My method uses Wireshark's WiFi RadioTap promiscuous mode to capture all the radio traffic, and find the iPhone's traffic. This article starts by laying out the necessary "ingredients", and guides you through setting up your iPhone and your Mac. Snooping the traffic is demonstrated by snooping on Apple's Stocks application. The post wraps up by describing my motivation for snooping on iPhone apps.
This post is tailored to my home environment, which is described below. Most differences between that environment and yours can be compensated by a bit of creativity. Here's what you need:
- iPhone or iPod Touch. As long as it can run the application and connect to WiFi, it works.
- Open WiFi network. Most schools and work places have open guest networks, which work for this purpose. At home, I disable the security on my router/AP for the duration of my snooping, and re-enable it later on.
- Mac computer with OSX Leopard. It may work on Tiger, I haven't tried. It may work on hackintoshes, but I haven't tried that either. The software I'm using also has Windows/Linux ports, which I haven't tried.
The iPhone can communicate using the cellular network, in addition to the WiFi. We want to make sure that doesn't happen. The fastest way I know is to go to Settings and enable Airplane Mode, and then select and enable WiFi and re-connect to the access point. If you are using an iPod Touch, you don't have to worry about this: it can only communicate via WiFi.
Snooping on applications is a lot easier if you know your iPhone / iPod's IP address. To find the IP launch Settings, and select WiFi, click on the blue arrow next to your access point's name, and read the IP from under the DHCP tab. This blog post has a thorough guide for this step, with pictures.
Go to Wireshark's download page and download the stable version .dmg for your computer. The stable version at the time of this writing has all the necessary features for snooping, so you don't need the development version unless you feel adventurous. Yes, I knew you'd ask!
The Wireshark installation is not straightforward yet (this writing uses version 1.12), so I will go through the steps. Start off with the easy part, and drag the Wireshark icon to the Applications folder. The following commands (which you can copy-paste in Terminal) implement the instructions in the Readme.rtf included in the .dmg download.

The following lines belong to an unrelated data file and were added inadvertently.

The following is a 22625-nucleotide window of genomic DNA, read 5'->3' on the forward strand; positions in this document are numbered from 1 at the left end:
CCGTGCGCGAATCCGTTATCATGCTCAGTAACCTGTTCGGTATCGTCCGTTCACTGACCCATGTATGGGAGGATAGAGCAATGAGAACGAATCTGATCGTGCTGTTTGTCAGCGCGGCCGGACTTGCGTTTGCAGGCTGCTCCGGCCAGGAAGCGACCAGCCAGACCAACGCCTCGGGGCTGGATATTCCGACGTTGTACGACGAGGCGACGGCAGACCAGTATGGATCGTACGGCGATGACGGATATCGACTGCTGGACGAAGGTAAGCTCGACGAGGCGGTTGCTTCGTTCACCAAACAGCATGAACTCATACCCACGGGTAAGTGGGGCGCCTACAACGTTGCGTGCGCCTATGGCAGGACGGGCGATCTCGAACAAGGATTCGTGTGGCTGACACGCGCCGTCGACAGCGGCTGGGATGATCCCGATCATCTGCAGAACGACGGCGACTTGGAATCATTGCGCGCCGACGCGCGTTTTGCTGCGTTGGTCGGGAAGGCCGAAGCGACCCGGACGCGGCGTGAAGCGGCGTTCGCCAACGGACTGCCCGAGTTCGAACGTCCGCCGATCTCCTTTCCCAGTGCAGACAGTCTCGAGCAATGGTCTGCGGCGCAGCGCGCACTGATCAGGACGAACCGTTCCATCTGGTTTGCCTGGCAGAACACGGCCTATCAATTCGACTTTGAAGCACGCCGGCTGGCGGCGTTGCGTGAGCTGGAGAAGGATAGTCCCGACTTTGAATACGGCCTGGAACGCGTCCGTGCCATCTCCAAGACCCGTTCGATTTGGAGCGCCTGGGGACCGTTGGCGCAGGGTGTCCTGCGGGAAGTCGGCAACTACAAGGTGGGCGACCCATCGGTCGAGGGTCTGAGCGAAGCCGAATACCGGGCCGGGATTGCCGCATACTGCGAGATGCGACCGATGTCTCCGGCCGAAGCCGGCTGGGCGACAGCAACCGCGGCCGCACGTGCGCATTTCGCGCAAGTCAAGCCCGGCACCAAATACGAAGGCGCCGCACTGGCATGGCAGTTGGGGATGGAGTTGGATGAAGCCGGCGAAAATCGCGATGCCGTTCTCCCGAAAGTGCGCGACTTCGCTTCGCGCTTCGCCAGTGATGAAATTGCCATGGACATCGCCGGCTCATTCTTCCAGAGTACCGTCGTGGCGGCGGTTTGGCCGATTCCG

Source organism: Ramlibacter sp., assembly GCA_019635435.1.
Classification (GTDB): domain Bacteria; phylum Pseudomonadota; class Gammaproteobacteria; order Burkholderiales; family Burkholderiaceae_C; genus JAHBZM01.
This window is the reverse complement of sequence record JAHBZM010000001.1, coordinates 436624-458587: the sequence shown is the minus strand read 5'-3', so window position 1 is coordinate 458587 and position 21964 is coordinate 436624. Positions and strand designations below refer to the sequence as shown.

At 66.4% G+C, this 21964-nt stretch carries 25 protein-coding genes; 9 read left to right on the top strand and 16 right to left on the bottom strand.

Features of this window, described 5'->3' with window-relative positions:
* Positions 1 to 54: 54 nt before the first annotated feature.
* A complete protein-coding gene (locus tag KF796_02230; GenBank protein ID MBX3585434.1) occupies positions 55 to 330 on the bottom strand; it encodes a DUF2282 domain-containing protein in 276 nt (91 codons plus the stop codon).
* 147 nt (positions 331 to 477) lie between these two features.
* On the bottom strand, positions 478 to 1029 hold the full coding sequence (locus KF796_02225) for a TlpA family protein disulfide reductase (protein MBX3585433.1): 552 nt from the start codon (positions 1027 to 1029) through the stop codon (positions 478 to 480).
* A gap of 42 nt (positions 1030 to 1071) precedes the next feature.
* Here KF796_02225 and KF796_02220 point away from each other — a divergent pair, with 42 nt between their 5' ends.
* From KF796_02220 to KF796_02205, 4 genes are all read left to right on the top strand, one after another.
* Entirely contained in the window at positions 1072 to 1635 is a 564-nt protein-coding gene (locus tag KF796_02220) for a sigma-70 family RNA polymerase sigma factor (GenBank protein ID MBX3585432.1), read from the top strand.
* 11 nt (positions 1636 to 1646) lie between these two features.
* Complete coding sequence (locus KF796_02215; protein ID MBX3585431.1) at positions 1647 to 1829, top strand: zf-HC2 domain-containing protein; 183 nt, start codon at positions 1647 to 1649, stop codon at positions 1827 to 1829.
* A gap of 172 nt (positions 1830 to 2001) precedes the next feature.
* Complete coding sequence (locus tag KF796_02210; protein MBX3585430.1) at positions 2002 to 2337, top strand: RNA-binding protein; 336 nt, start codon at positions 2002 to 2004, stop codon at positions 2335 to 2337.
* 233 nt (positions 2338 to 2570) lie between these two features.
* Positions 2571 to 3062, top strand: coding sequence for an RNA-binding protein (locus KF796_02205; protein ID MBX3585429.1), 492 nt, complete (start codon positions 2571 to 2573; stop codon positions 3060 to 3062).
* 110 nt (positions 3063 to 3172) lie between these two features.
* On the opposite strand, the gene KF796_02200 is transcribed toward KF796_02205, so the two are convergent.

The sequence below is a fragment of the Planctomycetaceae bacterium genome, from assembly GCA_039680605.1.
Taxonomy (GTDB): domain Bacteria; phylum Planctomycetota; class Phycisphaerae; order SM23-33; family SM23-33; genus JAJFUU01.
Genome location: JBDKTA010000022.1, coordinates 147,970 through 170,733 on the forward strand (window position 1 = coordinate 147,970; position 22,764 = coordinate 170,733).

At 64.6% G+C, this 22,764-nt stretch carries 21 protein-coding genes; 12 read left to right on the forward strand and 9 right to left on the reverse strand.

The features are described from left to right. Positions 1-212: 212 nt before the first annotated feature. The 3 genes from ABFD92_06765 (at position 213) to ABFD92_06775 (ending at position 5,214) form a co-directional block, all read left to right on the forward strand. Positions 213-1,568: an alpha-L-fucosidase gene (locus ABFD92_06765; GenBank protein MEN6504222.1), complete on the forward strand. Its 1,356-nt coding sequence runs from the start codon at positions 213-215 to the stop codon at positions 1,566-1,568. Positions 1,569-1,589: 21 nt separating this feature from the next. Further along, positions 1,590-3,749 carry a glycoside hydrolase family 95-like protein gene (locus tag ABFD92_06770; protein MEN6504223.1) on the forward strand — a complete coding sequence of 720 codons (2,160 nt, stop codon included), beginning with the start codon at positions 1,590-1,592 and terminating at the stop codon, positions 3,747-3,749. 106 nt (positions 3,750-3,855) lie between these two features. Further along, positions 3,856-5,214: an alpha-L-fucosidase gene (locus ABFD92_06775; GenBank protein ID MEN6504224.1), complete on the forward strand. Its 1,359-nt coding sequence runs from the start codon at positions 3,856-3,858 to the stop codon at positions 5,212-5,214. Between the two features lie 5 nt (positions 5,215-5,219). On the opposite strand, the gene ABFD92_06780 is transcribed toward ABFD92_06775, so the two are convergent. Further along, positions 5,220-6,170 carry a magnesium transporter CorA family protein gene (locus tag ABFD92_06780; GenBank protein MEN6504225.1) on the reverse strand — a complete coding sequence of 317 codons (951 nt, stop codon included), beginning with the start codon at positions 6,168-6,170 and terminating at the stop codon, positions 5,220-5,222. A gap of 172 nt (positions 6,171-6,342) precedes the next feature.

sudo cp /Volumes/Wireshark/Utilities/Command\ Line/* /usr/local/bin/ sudo cp -r /Volumes/Wireshark/Utilities/ChmodBPF /Library/StartupItems/ sudo /Library/StartupItems/ChmodBPF/ChmodBPF startYou can unmount and delete the .dmg now.
Application Traffic Snooping
Before starting Wireshark, make sure your Mac is using WiFi. I have both LAN and WiFi connections, and I pull out my LAN cable before starting up Wireshark.
Start Wireshark, ignore the dialog boxes (there should be one informing you about a potentially long startup time, and one about missing stuff while loading MIBs). Open the Capture menu, and select Intefaces. Identify your WiFi interface - it's usually en1 (that's always the case on a Macbook / Macbook Pro). Click the Options button, change the Link-layer header type to IEEE 802.11 plus radiotap WLAN header, and enable Promiscuous mode.
Your capture should be as short as possible, to make analysis easy. For this reason, get ready to launch your iPhone application, and launch it as soon as Wireshark starts capturing traffic. Click the Start button at the bottom-right of Wireshark's dialog to start playing.
To stop the capture, select Stop from the Capture menu. For a shortcut, you can use the 4th toolbar icon from the left. If everything went well, all the iPhone traffic is available for your analyzing pleasure.
The example below shows an easy method for looking at an application's traffic.
Apple Stocks Traffic
This section describes how you can observe the traffic of Apple's Stocks application that comes pre-installed on iPhone OS. You can safely skip it if you feel like exploring Wireshark on your own.
First, use the instructions above for capturing the iPhone's Internet traffic for a few seconds, right when Stocks is launched. In the packets table, click on the Source header to sort packets by source. Find the packets originating from your iPhone / iPod Touch. Go through until you find something interesting.
some uproar (and blog traffic) a couple of years ago, so traffic snooping can definitely pay off.
When you close the TCP stream window, your packets window will only show the packets related to the request / response pair that you just saw. If you look in the Filter field under the toolbar, you can get a glimpse of Wireshark's filter syntax. The filter can be edited. For example, if you remove the predicate consisting of tcp.port eq and some big number, you will have all the HTTP packets between exchanged between the iPhone / iPod Touch and Apple's server.
By now, you should have a good glimpse into Stocks' communication protocol. Of course, the method described here applies to any other application, as long as it doesn't use encryption (e.g. SSL / TLS).
I use this method to see where iPhone applications get their data from, and how they communicate with their servers. For example, the Stocks application claims it uses Yahoo data, and I wanted to see if it has a private XML feed, or if it implemented its own JSON parsing.
I also used this method to analyze the protocol of an online game that I like, so that I can write a script for automating the boring tasks.
Thank you for reading this post! I'm looking forward to your feedback. I would especially appreciate comments on simplifying the setup process. Happy snooping!